As all Canadian health researchers are undoubtedly aware, CIHR is in the throes of reforming the investigator-driven grants program. Major changes are afoot. Gone are the days of investigators gathering from across Canada to cloister themselves together in Ottawa hotel meeting rooms, fueled by mediocre coffee and chicken-wrap sandwiches, pondering the merits of the grant applications of their peers. The new grant review process is primarily electronic, drawing from a pool of reviewers within the newly formed College of Reviewers. Nostalgia for the past and the intangible benefit of these face-to-face gatherings cannot rival the undeniable efficiencies promised by the new scheme.
The previous Open Funding opportunities (primarily operating grants) will be phased out entirely. CIHR operating grants as well as most other themed CIHR grants will be replaced by two new funding schemes: a Foundation Scheme and a Project Scheme. Available money for grants will not be reserved or apportioned to specific technologies within a technologically distinct peer review committee (such as biomedical engineering, cardiovascular, endocrinology, etc), as had previously been the case for review of operating grants applications.
Foundation Scheme grants will fund individual investigators, for a period ranging from 5 to 7 years, with an annual dollar value of $50,000 to $1.5 million. The grants are awarded on the basis of an individual's track record, while taking that person's proposed research into consideration.
Project Scheme grants will fund projects based on the calibre of the proposed idea. The merits of the proposed work, and to some extent the calibre of the individual or team proposing to conduct the work, is evaluated. Project Scheme grants can be proposed for a 1 to 5 year period, with an ask ranging from $50,000 to $750,000.
Pilot competitions for each of the Foundation Scheme and Project Scheme categories are being conducted. Electronic reviews are happening, and interactive on-line discussions are a reality. There is no turning back. Anecdotally, it seems that the enthusiastic banter of the face-to-face discussions is missing from the interactive comments posted in the pilot competitions. Admittedly, these anecdotes are based on a very small sampling of comments from pilot participants as relayed to this author. Nevertheless, it seems that the health researchers have accepted the change, and a willingness to adapt.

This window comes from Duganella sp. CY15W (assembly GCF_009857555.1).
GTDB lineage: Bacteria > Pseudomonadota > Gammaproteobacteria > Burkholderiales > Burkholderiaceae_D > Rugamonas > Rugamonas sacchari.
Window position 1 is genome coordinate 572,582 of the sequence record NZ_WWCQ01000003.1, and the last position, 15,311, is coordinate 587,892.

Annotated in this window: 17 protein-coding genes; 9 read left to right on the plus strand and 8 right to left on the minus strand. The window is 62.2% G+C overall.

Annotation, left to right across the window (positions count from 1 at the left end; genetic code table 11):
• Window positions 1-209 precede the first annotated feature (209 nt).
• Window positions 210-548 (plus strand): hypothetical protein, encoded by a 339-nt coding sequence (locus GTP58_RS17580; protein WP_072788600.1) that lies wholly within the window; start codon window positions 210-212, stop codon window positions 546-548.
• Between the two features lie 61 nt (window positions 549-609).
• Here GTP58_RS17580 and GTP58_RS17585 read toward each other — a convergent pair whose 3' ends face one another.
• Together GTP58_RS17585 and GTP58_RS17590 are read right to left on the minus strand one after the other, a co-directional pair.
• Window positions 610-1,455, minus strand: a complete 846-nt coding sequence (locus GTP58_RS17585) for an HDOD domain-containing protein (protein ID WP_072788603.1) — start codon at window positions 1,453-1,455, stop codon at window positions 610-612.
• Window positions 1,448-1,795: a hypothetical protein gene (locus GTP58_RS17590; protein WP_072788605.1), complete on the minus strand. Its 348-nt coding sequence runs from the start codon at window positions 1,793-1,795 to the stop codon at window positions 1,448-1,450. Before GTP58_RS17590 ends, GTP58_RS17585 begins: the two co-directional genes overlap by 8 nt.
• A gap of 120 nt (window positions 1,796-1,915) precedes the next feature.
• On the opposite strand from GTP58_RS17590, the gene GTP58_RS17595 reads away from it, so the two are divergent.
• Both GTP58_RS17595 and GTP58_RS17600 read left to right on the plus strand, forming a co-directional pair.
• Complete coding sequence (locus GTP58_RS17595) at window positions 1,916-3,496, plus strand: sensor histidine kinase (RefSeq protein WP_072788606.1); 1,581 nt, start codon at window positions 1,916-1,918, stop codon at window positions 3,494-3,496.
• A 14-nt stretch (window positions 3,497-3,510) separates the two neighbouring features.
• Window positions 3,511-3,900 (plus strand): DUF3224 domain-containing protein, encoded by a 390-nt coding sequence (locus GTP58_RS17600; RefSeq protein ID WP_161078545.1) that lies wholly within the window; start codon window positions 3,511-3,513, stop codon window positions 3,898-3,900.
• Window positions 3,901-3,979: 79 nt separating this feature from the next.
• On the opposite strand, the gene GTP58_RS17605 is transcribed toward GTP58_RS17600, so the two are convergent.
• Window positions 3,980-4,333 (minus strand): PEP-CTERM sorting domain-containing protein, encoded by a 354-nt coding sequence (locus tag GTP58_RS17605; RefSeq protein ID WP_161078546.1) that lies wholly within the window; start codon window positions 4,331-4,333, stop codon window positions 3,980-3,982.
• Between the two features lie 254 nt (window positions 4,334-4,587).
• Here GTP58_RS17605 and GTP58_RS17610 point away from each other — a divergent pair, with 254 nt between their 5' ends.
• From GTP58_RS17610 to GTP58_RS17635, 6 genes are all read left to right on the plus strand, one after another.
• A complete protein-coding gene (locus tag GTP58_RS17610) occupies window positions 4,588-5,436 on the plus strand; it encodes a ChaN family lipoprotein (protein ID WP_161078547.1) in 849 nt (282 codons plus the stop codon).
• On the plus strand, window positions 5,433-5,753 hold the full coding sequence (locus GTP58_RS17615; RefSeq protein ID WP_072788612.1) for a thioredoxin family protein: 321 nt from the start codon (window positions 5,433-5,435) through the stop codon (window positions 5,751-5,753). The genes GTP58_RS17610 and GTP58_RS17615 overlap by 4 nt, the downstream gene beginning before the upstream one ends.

There is one small but notable CIHR legacy grant program that has not yet faded into the sunset of the reformation: the Proof of Principle Commercialization Grant Program affectionately known as "PoP", which has funded commercialization grants since 2001. The PoP program has typically run two competitions per year, and will launch the final competition in June 2015 (application deadline: September 2015). In January 2016 this program will lose its individual identity, but CIHR intends to keep a similar the funding opportunity available under the Project Scheme category. The applicants and reviewers who have been integrally involved with the PoP program through the years are hoping that certain aspects of this unique program will be maintained to that research-derived inventions with commercial potential can continue to be eligible for early stage funding, before a commercial partner is identified. The diverse make-up of the review committee, and the unique method for assessing commercial potential in the grant review process, are but two aspects that have distinguished PoP from most other CIHR grants to date.
In the final program launch for the legacy program of PoP grants, two different phases of grants will continue to be offered. Phase I provides up to $160,000 to academic investigators with projects of potential commercial application, if the intellectual property is not yet licensed outside of the originating university. Phase II provides up to $300,000 to academic investigators to match the funds committed by a commercial partner.